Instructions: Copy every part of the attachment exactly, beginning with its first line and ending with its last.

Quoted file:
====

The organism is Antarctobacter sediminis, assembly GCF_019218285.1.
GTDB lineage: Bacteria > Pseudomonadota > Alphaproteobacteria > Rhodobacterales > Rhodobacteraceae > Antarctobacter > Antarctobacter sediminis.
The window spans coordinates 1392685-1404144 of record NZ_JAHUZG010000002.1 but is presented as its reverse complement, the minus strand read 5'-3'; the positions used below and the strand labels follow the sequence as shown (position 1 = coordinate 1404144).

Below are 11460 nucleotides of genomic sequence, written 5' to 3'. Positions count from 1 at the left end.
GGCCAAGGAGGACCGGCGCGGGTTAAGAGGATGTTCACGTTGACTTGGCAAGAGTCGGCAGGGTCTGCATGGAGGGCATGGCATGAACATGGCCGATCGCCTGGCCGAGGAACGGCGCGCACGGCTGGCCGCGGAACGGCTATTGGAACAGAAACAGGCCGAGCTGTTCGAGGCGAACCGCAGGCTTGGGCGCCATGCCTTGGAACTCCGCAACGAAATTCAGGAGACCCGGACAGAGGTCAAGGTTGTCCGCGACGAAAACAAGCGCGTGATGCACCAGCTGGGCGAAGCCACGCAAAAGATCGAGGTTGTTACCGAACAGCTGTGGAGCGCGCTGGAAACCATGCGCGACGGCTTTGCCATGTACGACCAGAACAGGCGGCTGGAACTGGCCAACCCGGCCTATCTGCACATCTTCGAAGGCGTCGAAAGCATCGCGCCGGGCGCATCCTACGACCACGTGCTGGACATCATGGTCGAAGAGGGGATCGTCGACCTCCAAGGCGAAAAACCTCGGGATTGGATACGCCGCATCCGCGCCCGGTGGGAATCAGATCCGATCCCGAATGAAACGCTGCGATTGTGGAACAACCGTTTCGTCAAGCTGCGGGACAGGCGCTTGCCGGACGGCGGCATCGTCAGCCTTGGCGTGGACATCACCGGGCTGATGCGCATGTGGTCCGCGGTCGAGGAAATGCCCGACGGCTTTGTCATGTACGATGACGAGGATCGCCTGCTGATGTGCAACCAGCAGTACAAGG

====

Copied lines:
The organism is Antarctobacter sediminis, assembly GCF_019218285.1.
GTDB lineage: Bacteria > Pseudomonadota > Alphaproteobacteria > Rhodobacterales > Rhodobacteraceae > Antarctobacter > Antarctobacter sediminis.
The window spans coordinates 1392685-1404144 of record NZ_JAHUZG010000002.1 but is presented as its reverse complement, the minus strand read 5'-3'; the positions used below and the strand labels follow the sequence as shown (position 1 = coordinate 1404144).

Below are 11460 nucleotides of genomic sequence, written 5' to 3'. Positions count from 1 at the left end.
GGCCAAGGAGGACCGGCGCGGGTTAAGAGGATGTTCACGTTGACTTGGCAAGAGTCGGCAGGGTCTGCATGGAGGGCATGGCATGAACATGGCCGATCGCCTGGCCGAGGAACGGCGCGCACGGCTGGCCGCGGAACGGCTATTGGAACAGAAACAGGCCGAGCTGTTCGAGGCGAACCGCAGGCTTGGGCGCCATGCCTTGGAACTCCGCAACGAAATTCAGGAGACCCGGACAGAGGTCAAGGTTGTCCGCGACGAAAACAAGCGCGTGATGCACCAGCTGGGCGAAGCCACGCAAAAGATCGAGGTTGTTACCGAACAGCTGTGGAGCGCGCTGGAAACCATGCGCGACGGCTTTGCCATGTACGACCAGAACAGGCGGCTGGAACTGGCCAACCCGGCCTATCTGCACATCTTCGAAGGCGTCGAAAGCATCGCGCCGGGCGCATCCTACGACCACGTGCTGGACATCATGGTCGAAGAGGGGATCGTCGACCTCCAAGGCGAAAAACCTCGGGATTGGATACGCCGCATCCGCGCCCGGTGGGAATCAGATCCGATCCCGAATGAAACGCTGCGATTGTGGAACAACCGTTTCGTCAAGCTGCGGGACAGGCGCTTGCCGGACGGCGGCATCGTCAGCCTTGGCGTGGACATCACCGGGCTGATGCGCATGTGGTCCGCGGTCGAGGAAATGCCCGACGGCTTTGTCATGTACGATGACGAGGATCGCCTGCTGATGTGCAACCAGCAGTACAAGG